Among white women, breast cancer death rates varied from The relative risk of death from breast cancer for white women in the three lowest levels of education compared with the three highest levels of education was 1. Breast cancer mortality rates, by education level and race, for women aged 25—64 years in the United States, Breast cancer death rates were substantially higher among black women than among white women in five of the six education level categories Fig.
Elementary & Secondary Education General Information Survey (ELSEGIS) Series
Among women in the three lowest levels of education, the relative risk of breast cancer mortality in black women compared with white women was 1. Thus, the magnitude of the relative risks of breast cancer mortality associated with race within the population of women in the three lowest education levels compared with those in the three highest education levels was substantially higher than the magnitude of the relative risks for level of education within race Table 2.
A number of factors could influence the association between education level and cancer death rate, including access to medical care associated with lack of health insurance; the prevalence of exposure to important cancer risk factors, such as cigarette smoking and obesity; and the likelihood of cancer screening utilization. The contribution of these factors to the variations in cancer mortality observed in this study could not be assessed because information about these factors is not available on death certificates.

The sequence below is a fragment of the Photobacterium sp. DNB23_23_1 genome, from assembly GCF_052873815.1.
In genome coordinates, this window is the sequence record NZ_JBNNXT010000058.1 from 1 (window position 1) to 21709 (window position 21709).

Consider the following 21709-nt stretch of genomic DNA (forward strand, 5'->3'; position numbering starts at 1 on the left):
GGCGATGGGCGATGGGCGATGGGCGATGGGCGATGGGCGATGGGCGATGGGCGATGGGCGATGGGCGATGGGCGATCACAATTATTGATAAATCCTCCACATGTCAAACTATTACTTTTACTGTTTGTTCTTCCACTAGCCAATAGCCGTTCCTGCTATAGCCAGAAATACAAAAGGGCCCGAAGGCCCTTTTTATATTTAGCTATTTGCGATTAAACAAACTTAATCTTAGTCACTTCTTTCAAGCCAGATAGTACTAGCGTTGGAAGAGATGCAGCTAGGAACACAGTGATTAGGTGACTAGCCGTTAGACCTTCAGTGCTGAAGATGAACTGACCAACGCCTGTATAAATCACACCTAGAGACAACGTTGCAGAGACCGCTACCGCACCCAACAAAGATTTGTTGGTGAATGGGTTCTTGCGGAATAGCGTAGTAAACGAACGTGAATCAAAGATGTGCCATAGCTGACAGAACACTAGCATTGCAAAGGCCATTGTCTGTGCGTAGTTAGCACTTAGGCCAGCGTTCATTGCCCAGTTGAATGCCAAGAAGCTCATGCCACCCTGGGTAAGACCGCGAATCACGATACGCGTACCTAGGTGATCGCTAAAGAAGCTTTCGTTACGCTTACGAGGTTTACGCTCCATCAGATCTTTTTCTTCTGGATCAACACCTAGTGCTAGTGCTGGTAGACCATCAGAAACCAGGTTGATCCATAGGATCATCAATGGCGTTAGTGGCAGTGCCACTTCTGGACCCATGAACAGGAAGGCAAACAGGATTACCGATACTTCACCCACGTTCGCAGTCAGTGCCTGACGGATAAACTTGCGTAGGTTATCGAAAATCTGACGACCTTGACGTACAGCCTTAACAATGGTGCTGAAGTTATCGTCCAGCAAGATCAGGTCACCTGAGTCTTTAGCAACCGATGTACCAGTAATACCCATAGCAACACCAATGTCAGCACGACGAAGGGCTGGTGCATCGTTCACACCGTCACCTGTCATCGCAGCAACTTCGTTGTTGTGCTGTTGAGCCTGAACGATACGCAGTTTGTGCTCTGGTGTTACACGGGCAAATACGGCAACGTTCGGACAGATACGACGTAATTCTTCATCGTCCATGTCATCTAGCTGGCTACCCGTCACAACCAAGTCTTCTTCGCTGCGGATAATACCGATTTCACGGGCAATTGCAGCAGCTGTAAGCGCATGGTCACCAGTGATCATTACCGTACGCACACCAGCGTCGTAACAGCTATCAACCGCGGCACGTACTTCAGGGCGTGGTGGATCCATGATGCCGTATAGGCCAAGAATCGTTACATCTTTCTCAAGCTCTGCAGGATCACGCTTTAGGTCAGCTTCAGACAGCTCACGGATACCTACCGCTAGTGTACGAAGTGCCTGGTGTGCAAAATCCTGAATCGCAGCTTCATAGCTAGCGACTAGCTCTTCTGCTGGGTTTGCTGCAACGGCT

Instead, we examined the relationship between educational attainment and various factors that may increase or decrease risk of cancer death using data from the NHIS, a national population-based survey that was conducted in Within each race and sex group, the percentage of individuals without health insurance generally declined as education level increased Table 3.
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The percentage of individuals reporting that they currently smoked cigarettes also declined with increasing level of education Table 3. The percentage of black women who reported having had a mammogram during the previous 2 years was lowest among those with 0—11 years of education i.
Among white women, The prevalence of colorectal cancer screening did not vary in a consistent fashion by level of education Table 3. Restricted to women 40—64 years old. The 0—8 and 9—12 years-of-education categories were combined because of small numbers; the 16 and 17 or more years-of-education categories were also combined because of small numbers. Restricted to adults 50—64 years old. Includes fecal occult blood testing during the previous year and endoscopy during the previous 5 years.
We found an inverse relationship between education level and the rate of death from all cancers combined for black men, white men, and white women. For all cancers combined and for lung and colorectal cancers, the relative risks of death among individuals in the lowest three compared with the highest three levels of education within each race and sex group were larger than the relative risks of death among black men compared to white men and black women compared to white women within the three lowest versus the three highest education categories.